Russian President Vladimir Putin speaks with Chinese President Xi Jinping before an extended-format meeting of heads of the Shanghai Cooperation Organization summit - before Xi snubbed Putin by skipping dinner with him

Russian President Vladimir Putin speaks with Chinese President Xi Jinping before an extended-format meeting of heads of the Shanghai Cooperation Organization summit – before Xi snubbed Putin by skipping dinner with him

Putin and Indian Prime Minister Narendra Modi pose for a photo shaking hands prior to their talks on the sidelines of the Shanghai Cooperation Organisation summit before telling Putin off over his war in Ukraine

Putin and Indian Prime Minister Narendra Modi pose for a photo shaking hands prior to their talks on the sidelines of the Shanghai Cooperation Organisation summit before telling Putin off over his war in Ukraine

But we are never being treated like strategic partners! No offence, but we want to be respected!’

While Putin has continued to try to project a strong image of everything going to plan externally, that his erstwhile clients and vassals of small, impoverished dictatorships are turning on him – as well as big, important countries like India and China – tells its own story.

Putin has been severely weakened by the disastrous course his senseless war in Ukraine has taken since last month, when Ukraine started autumn offensives to liberate occupied territory.

His announcement of a partial mobilisations and rushed through annexations of the Ukrainian territory his army has managed to occupy have been seen as desperate signs of weakness rather than strength.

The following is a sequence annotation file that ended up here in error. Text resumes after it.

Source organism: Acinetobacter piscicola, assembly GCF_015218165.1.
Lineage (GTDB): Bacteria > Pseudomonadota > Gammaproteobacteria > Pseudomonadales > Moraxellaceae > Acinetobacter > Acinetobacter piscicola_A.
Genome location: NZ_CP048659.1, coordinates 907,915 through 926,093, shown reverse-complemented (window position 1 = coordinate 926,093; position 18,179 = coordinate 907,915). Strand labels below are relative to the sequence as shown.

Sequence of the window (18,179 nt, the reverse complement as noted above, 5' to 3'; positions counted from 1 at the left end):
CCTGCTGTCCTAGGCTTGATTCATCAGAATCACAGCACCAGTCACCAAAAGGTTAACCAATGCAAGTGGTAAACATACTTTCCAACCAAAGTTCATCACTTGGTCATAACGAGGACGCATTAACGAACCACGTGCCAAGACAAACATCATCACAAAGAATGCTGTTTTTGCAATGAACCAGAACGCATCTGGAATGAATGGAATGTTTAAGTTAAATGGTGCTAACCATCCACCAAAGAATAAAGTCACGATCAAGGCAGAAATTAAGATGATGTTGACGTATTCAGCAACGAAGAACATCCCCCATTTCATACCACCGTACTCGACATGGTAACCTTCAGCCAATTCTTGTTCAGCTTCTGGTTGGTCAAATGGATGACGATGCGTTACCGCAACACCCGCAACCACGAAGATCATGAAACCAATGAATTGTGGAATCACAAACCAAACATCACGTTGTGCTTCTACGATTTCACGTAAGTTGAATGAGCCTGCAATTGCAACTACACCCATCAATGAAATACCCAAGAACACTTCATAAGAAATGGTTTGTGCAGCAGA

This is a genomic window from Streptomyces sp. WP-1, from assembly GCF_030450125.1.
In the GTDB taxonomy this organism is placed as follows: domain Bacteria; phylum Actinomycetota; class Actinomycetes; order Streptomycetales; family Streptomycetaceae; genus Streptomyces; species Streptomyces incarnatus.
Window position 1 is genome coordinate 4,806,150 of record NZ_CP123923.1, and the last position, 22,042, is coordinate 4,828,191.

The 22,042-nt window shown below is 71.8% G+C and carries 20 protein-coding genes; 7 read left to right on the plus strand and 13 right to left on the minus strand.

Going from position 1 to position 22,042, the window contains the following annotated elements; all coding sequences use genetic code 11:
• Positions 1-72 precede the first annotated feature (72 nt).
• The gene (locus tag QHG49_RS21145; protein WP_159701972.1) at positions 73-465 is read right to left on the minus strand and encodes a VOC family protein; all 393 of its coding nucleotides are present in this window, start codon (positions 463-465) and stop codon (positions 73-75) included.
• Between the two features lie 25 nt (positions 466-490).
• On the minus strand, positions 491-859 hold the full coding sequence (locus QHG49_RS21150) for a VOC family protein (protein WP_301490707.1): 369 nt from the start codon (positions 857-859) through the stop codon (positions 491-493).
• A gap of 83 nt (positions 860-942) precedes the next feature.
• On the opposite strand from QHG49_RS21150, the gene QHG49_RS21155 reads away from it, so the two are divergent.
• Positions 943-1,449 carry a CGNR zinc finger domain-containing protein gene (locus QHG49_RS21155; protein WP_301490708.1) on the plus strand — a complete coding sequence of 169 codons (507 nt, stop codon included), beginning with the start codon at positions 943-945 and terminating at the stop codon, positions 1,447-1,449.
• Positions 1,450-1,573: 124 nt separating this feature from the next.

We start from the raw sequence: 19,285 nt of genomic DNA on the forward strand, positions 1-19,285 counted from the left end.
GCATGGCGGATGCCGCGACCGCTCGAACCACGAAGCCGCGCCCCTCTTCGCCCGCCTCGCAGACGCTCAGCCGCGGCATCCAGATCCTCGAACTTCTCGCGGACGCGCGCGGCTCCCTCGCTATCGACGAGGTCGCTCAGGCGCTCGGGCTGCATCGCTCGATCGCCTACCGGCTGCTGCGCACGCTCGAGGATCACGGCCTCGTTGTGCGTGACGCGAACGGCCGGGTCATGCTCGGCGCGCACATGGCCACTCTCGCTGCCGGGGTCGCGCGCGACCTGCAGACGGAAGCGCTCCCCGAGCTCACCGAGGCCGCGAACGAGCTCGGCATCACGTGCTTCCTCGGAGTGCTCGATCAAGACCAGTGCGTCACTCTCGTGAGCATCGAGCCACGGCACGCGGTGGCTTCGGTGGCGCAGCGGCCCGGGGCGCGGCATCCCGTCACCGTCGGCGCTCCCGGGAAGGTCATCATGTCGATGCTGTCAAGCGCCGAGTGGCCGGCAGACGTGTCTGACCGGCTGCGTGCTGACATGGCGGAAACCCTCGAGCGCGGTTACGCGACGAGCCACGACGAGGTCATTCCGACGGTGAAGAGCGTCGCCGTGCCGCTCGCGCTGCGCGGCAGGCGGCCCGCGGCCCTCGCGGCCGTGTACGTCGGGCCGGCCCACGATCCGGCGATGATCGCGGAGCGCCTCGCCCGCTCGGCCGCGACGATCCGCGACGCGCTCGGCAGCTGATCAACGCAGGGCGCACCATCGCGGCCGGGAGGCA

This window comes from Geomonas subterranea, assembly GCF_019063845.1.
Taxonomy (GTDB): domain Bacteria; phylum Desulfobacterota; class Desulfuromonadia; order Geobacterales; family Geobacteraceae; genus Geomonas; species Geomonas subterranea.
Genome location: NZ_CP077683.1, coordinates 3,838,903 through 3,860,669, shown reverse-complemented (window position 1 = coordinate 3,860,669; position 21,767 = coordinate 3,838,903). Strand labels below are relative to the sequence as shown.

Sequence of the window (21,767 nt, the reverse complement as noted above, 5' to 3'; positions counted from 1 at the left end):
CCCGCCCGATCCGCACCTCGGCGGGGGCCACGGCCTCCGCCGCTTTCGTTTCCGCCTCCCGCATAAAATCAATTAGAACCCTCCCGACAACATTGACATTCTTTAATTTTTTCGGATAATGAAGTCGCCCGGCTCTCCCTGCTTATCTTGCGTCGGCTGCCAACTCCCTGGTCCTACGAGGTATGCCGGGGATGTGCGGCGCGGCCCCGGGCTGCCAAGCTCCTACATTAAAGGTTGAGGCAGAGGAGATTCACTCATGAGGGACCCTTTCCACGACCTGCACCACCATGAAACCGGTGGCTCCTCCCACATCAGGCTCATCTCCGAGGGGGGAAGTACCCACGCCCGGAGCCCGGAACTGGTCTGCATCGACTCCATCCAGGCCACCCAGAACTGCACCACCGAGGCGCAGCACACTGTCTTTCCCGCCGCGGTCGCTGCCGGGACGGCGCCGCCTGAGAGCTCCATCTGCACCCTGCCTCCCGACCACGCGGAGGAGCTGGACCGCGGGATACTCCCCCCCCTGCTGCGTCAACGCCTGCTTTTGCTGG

His prestige was dealt another blow when Ukraine managed to hit the Kerch bridge that joins Crimea to the Russian mainland with what is currently thought to have been a truck bomb. 

And his callous bombardment of Ukrainian cities with long range missiles – which has done nothing to impact the strategic position – have similarly been seen as symptoms of his impotence.

Putin recently announced that Russia does not need to unleash massive new strikes on Ukraine at the moment, amid speculation that Moscow’s supplies of precision weapons may be depleted.

A fragment of a destroyed Russian tank is seen in the village of Pisky-Radkivski liberated from the Russian occupiers, Kharkiv region. Putin's battlefield reversals are what have emboldened his supposed friends in Asia to turn on him as they smell blood

A fragment of a destroyed Russian tank is seen in the village of Pisky-Radkivski liberated from the Russian occupiers, Kharkiv region. Putin’s battlefield reversals are what have emboldened his supposed friends in Asia to turn on him as they smell blood

And he also said that the ‘partial mobilisation’ he announced last month, which the defence minister said aimed to recruit 300,000 soldiers, was finishing and would be over within two weeks. 

‘Nothing additional is planned. No proposals have been received from the defence ministry and I don’t see any additional need in the foreseeable future,’ Putin said of his on-going mobilisation.

‘Now 222,000 people have been mobilised out of 300,000. Within about two weeks, all mobilisation activities will be completed.’

But the battlefield outlook for Putin remains grim, with Ukraine holding the initiative amid expectations that they will push on to retake the Kherson region and venture further into occupied Donbas.

Expectations are also low for Putin’s new conscript army, as reports come out that he is unable to feed them, clothe them or arm them, and they are being thrown onto the front lines with zero or close to zero training.   

And the Russian autocrat will be disheartened to hear that the United States will send fresh munitions and military vehicles to Ukraine as part of a new $725 million assistance package aimed at bolstering the country’s defence against the Russian invasion, the Defense Department said.